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Histórias Indígenas [Indigenous Histories]. Organized by Museu de Arte de São Paulo (Brazil), in collaboration with the Kode Bergen Art Museums (Norway). The exhibition opens at MASP and runs from October 20th, 2023 to February 25th, 2024, and then travels to Kode Bergen from April 26th to August 25th 2024. The exhibition will be accompanied by a major catalog published in separate editions in Portuguese and English, reproducing all the works in the show as well as essays about each of the sections written by their curators.
Indigenous histories is curated by Abraham Cruzvillegas (Mexico City); Alexandra Kahsenni:io Nahwegahbow, Jocelyn Piirainen, Michelle LaVallee, Wahsontiio Cross (Ottawa, Canada); Bruce Johnson-McLean (Camberra, Austrália), Edson Kayapó, Kássia Borges Karajá and Renata Tupinambá, Curators-at-large of Indigenous Art, MASP; Irene Snarby (Tromsø, Norway; Kode); Nigel Borell (Auckland, New Zealand) and Sandra Gamarra (Lima, Peru), and has a curatorial coordination by Adriano Pedrosa, Artistic Director, MASP, and Guilherme Giufrida, Assistant Curator, MASP.
The major group exhibition Histórias Indígenas presents different accounts of Indigenous histories of the world through art and visual cultures, bringing together works from multiple media, typologies, origins, and periods. The exhibition comprises of eight sections: seven dedicated to different regions of the world and one themed around indigenous activism. The seven regional sections will address indigenous histories from different territories in Oceania, North America, South America, and Scandinavia.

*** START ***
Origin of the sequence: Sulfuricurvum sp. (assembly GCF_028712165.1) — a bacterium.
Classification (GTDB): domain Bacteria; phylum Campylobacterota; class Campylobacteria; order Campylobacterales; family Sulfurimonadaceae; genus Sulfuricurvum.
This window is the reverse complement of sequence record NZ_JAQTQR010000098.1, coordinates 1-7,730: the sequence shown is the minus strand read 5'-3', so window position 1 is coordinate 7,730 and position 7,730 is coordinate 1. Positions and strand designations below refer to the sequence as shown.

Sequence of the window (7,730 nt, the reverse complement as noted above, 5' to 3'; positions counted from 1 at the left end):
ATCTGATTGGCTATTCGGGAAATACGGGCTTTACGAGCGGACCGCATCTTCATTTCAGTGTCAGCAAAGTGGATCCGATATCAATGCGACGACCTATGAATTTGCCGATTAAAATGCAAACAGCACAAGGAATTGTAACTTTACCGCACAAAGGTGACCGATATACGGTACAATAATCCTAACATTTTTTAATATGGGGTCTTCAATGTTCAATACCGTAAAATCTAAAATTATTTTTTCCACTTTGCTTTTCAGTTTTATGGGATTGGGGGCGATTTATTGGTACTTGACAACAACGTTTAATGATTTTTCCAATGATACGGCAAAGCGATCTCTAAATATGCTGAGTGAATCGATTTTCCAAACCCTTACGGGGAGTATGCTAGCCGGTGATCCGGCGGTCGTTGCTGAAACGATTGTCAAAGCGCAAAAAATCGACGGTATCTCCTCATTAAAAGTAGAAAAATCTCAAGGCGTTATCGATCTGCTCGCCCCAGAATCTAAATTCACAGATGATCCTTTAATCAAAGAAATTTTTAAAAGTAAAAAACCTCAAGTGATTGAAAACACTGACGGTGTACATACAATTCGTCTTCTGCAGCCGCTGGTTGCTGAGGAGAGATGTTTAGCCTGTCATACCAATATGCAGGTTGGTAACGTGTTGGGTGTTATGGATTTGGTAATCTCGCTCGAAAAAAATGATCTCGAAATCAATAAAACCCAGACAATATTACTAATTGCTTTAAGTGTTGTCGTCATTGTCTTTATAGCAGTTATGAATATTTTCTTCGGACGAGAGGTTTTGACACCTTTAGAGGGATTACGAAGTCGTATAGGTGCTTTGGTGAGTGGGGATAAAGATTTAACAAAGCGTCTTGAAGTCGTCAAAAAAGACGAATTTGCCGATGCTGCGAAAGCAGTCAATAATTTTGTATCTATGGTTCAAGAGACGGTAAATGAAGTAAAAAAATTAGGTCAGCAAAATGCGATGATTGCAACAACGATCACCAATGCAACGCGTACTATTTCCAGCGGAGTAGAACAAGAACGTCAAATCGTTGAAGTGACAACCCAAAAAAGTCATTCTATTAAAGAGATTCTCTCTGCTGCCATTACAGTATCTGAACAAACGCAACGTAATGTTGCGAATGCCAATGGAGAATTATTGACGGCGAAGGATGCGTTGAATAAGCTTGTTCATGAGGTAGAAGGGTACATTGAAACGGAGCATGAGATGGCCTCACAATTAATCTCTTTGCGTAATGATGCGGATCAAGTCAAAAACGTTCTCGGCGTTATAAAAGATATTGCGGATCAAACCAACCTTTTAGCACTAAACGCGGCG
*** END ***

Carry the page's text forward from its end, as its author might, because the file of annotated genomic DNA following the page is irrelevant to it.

Ace’s works Sacred Water I and Sacred Water II from the collection of the National Gallery of Canada are included. First exhibited at Karsh-Masson Gallery in his solo exhibition Mnemonic (Re)Manifestations, the diptych Sacred Water I and Sacred Water II focuses attention on the adverse impact of climate change and global warming. The beaded works on paper focus on two found antiquated water flow graph charts. Ace notes that these two charts are actually drawn by water through an electronic measuring device. In Sacred Water I, the flow chart depicts a complete floral-like motif drawn in ink by water. For Ace, this complete floral image denotes a world (as referenced by the circular chart) in balance as a living organism and the floral motif is reminiscent of Anishinaabe floral beadwork referencing healing and medicine. The green beaded area represents the earth’s vegetation in balance with the nurturing flow of water.
Sacred Water II is the antithesis of Sacred Water I. Here the floral image has been replaced by fragmented and broken lines depicting a world out of balance. The green surrounding vegetation is displaced and severed by a circular band of blue beads denoting an increase of the oceans brought on by rapidly melting glaciers. The porcupine quills in both works represent the sacred winged beings including the eagle and thunderbird who bear witness to our global plight, while the tip of quill emphasizes the sharp poignancy of global concerns over the rapid onset of climate change.
A third work, not included in the exhibition, but one that also addresses the concerns on the impacts of global warming is Ace’s Flux.